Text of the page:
The government said Friday it will establish a nationwide network of hospitals to treat cancer as a step toward upgrading the nation’s medical infrastructure.
Currently, 30 percent of Japan’s roughly 1 million deaths a year are caused by cancer. Unless effective measures are taken, it is believed the number will grow to 450,000 by 2020.
Government officials said the plan is part of the third phase of a 10-year integrated strategy against cancer that the Cabinet endorsed at a meeting Friday to launch in fiscal 2004.
The strategy is aimed at sharply decreasing the incidence and death rate of cancer. The government wants to make advanced levels of treatment available everywhere.
It aims to establish within the next several years at least one local-level cancer hospital in a secondary medical care zone, where routine medical checkups can be performed. There are 364 such zones.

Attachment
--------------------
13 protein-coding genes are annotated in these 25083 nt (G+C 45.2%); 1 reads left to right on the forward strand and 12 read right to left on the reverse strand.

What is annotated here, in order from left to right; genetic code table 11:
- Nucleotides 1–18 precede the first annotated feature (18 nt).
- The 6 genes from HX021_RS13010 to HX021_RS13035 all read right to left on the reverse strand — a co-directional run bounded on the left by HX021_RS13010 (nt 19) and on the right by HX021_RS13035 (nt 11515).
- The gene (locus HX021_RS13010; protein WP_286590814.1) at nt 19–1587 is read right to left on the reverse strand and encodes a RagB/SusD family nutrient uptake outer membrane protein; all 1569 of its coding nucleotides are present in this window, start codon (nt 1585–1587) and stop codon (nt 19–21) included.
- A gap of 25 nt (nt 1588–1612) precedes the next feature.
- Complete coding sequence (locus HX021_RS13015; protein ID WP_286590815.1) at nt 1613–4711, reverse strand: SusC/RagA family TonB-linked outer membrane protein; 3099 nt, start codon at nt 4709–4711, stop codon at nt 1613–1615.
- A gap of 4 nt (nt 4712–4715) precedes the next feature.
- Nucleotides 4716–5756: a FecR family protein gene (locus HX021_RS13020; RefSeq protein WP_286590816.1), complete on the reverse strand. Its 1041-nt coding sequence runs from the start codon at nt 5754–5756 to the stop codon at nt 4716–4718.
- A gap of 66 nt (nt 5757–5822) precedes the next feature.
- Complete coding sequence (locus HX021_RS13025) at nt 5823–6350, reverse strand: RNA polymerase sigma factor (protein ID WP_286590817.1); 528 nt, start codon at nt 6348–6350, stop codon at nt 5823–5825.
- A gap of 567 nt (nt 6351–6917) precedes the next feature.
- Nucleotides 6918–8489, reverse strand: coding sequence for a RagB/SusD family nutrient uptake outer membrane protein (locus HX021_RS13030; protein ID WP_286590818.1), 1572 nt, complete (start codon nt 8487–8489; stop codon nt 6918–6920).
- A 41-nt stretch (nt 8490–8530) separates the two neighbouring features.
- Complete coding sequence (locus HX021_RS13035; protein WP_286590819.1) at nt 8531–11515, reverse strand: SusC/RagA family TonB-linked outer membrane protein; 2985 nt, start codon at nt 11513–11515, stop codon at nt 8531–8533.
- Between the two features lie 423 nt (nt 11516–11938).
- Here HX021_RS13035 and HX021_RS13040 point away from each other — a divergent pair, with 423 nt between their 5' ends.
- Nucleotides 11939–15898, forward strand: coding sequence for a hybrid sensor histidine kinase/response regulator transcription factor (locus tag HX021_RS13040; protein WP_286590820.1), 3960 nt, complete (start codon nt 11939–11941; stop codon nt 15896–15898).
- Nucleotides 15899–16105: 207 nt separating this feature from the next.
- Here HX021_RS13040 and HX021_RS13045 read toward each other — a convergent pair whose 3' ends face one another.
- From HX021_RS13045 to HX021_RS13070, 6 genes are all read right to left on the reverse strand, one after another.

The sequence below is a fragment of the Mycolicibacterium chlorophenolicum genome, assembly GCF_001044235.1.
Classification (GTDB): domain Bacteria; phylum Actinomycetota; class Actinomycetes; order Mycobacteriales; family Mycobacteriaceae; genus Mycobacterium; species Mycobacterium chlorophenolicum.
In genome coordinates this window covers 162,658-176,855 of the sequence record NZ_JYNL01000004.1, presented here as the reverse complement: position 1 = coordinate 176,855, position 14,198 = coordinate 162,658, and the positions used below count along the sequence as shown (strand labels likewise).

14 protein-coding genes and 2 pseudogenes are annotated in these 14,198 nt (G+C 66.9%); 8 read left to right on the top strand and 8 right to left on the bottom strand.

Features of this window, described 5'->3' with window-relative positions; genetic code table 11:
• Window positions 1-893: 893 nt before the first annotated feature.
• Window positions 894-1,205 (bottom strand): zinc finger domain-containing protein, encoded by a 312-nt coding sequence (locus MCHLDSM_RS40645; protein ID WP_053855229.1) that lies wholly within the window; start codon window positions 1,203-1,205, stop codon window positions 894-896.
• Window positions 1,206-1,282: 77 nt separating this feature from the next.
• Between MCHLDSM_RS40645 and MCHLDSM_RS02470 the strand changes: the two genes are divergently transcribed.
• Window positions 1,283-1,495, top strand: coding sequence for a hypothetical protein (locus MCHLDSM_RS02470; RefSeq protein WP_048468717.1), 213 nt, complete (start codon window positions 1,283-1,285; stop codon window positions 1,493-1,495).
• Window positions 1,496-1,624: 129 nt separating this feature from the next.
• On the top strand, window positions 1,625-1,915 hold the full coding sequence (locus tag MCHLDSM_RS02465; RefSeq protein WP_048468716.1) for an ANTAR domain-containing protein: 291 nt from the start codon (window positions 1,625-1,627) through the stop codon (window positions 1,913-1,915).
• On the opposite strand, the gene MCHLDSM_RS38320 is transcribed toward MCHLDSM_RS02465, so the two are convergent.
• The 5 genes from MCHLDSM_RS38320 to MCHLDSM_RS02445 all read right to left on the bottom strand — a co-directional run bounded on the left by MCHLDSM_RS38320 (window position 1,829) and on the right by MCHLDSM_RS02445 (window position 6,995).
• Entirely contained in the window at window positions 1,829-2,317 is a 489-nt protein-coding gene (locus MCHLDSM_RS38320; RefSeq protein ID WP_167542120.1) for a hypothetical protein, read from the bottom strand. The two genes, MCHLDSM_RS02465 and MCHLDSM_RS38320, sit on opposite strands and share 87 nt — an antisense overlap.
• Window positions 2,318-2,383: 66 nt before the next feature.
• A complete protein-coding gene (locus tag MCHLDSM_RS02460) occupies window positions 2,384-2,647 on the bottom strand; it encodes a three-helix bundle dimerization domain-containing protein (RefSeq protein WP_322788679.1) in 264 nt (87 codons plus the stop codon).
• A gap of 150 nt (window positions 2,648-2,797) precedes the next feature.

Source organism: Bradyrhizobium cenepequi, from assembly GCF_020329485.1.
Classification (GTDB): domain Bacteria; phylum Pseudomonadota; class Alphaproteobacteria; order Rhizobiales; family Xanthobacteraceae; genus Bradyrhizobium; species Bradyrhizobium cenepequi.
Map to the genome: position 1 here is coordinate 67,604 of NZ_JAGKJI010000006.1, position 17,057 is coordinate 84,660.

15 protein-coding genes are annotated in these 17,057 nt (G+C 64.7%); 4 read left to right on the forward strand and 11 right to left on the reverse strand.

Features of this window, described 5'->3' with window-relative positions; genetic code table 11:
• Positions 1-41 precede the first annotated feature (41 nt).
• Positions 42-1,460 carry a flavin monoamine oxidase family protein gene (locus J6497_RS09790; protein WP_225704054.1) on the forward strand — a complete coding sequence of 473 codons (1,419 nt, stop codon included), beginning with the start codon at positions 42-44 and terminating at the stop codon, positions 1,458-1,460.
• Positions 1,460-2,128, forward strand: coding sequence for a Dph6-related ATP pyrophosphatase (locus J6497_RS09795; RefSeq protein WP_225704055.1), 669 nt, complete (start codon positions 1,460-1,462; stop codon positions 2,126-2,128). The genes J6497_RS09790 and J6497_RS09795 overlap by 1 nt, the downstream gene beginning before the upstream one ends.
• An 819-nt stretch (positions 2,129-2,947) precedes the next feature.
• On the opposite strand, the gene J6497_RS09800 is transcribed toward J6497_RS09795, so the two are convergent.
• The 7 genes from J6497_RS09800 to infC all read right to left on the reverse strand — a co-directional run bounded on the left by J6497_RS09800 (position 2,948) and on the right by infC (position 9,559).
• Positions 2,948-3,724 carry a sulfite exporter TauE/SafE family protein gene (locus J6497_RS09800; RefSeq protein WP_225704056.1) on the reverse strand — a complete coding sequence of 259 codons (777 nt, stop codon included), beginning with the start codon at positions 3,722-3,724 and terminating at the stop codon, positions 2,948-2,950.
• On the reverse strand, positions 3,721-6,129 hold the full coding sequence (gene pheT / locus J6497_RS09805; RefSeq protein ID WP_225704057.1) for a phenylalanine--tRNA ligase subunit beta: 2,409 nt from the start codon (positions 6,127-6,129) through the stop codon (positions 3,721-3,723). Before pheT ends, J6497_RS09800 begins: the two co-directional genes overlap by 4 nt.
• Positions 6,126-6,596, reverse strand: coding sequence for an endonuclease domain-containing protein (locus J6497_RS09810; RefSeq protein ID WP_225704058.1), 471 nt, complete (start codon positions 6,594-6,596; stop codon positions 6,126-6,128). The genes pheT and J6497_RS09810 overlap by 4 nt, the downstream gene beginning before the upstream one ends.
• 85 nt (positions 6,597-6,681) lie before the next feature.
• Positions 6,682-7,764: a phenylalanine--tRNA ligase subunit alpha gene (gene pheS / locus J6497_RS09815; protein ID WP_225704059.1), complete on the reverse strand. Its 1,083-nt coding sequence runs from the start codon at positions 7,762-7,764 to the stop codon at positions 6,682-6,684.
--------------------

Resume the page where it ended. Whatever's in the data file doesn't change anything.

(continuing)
The first comprehensive anticancer strategy started in fiscal 1984 and has since been reviewed every 10 years.
During that period, the mortality rate for cancer of the uterus and stomach fell, but breast and large intestine cancers increased. Factors such as diet were blamed.
The 10-year strategy also features the promotion of international research aimed at using findings from life sciences in practical applications for disease prevention and treatment.
As part of efforts to prevent cancer, experts will try to probe the links between diet, environment and cancer risk.
The government is also considering developing an effective support program to help people quit smoking.